やしの実通信 by Dr Rieko Hayakawa


水産庁取締船パラオ派遣と平和安全法制 Deployment of Japan Fisheries Agency patrol boat to Palau and the Peace and Security Legislation


















Deployment of Japan Fisheries Agency patrol boat to Palau and the Peace and Security Legislation

The Nippon Foundation's new concession of surveillance boats, which comes with long term of fuel, maintenance and personnel training, had made the project to remain beneficial to Micronesia. But these vessels cannot protect the vast EEZ. So I took my own decision to step in with the Japan Fisheries Agency (JFA). My target was then Deputy Director-General Masanori Miyahara. Mr Miyahara had long had the idea of dispatching JFA patrol boats to the island countries.

'Why don't you do it?' I asked him.

It was January 2014. He was thanked for my removal of Sea Shepherd from Palau in 2011. The JFA official went to the Palau President's Office to shout at him. Then the Sea Shepherd used this action against Japan. I worked with the US to get them out. It was a natural decision, knowing that Palau's security is under US authority.

Mr Miyahara then took action immediately. Mr Koya, now Director General of the JFA, became the point of contact and negotiations began on the dispatch of JFA patrol boat to Palau. The Palauan Government immediately gave the OK after I negotiated with them. However, the Japanese Ministry of Foreign Affairs and the Japanese Ministry of Justice held it up. Why? They said it is stuck in the Peace and Security Legislation that was being discussed at the Abe government. Don't say it's just a matter of fish. Japan cannot get involved in law enforcement in the Palau EEZ without a legal regime and agreement. The person who took action at that time was the late Yukihiro Wada, then Director of the Oceania Division of the Ministry of Foreign Affairs. I will never forget meeting Mr Wada at a conference in Samoa in 2014, where he said, "Please take care of the rest".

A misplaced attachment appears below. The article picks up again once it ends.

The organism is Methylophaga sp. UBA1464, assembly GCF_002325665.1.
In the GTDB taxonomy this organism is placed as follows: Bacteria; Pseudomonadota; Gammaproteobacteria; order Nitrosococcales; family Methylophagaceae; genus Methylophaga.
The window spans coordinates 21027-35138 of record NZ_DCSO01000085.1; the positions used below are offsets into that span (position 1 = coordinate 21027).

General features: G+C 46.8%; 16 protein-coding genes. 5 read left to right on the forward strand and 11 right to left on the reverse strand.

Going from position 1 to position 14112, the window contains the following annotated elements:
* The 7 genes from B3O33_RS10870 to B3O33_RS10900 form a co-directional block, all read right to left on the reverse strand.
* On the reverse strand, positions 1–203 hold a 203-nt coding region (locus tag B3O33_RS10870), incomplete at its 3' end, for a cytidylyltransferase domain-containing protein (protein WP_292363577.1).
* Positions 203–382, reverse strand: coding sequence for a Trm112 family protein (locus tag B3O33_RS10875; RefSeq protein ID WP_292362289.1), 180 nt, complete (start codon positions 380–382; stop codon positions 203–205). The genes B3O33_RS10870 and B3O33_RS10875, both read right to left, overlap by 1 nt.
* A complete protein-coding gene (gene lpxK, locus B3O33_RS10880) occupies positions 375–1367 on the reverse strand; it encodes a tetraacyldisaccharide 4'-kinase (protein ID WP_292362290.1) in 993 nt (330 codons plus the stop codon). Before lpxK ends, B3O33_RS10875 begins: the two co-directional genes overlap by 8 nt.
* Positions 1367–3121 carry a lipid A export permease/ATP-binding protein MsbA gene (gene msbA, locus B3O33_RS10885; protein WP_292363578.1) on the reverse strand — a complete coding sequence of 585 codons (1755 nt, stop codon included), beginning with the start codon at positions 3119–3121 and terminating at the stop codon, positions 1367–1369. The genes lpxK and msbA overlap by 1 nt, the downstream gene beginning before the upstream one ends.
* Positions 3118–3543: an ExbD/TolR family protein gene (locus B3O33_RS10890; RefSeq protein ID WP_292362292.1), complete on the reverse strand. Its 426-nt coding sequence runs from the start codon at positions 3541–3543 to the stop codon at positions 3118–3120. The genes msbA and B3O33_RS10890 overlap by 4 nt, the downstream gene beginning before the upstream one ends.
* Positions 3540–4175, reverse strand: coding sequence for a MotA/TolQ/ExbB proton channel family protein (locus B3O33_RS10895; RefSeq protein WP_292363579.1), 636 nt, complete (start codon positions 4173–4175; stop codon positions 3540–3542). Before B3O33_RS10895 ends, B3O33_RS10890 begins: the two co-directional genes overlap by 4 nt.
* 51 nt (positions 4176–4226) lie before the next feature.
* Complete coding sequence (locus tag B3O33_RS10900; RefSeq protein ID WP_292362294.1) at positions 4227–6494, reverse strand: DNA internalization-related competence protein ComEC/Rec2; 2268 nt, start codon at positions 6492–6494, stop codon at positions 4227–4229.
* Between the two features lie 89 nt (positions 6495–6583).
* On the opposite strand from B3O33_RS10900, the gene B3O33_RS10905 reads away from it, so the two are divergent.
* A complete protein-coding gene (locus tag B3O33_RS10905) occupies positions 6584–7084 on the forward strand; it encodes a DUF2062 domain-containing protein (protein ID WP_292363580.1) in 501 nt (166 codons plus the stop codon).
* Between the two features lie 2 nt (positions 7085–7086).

In October 2014, the JFA's 500-tonne patrol boat Mihama was dispatched to Palau, a large vessel designed to monitor EEZs. However, the Japanese position was limited to the scope of collecting information on surrounding Japanese fishing vessels. Even so, for the first time the Palauan Government became aware of what was happening in the Palauan EEZ, where no information had even been collected.

Mr Hanyu, who was targeting shipbuilding and MLIT monopolized concessions, was furious at the JFA's dispatch of the boat. I was shouted at by him. But I did what I was shouted at for. I knew his interest is only concessions.

This led to the Nippon Foundation providing Palau with a medium-sized surveillance vessel, which was also a forced gift to Palau. Fortunately, JFA patrol boats have continued seven times since 2014, and the Umesato (499 tonne) was dispatched in 2023. It was operated by Shipriders with Palau law enforcement officers on board.

The problem is that Japan has no maritime security policy. This remains a misunderstanding on the part of both RAND and ifri's Ms Pajon. There is a lot of background to the issue, but it is important to note that both the JFA and the JCG were established by GHQ in 1948, i.e. during the US occupation of Japan.

Finally, I would like to note how I linked this Micronesian maritime security project to the Abe administration's Indo-Pacific concept.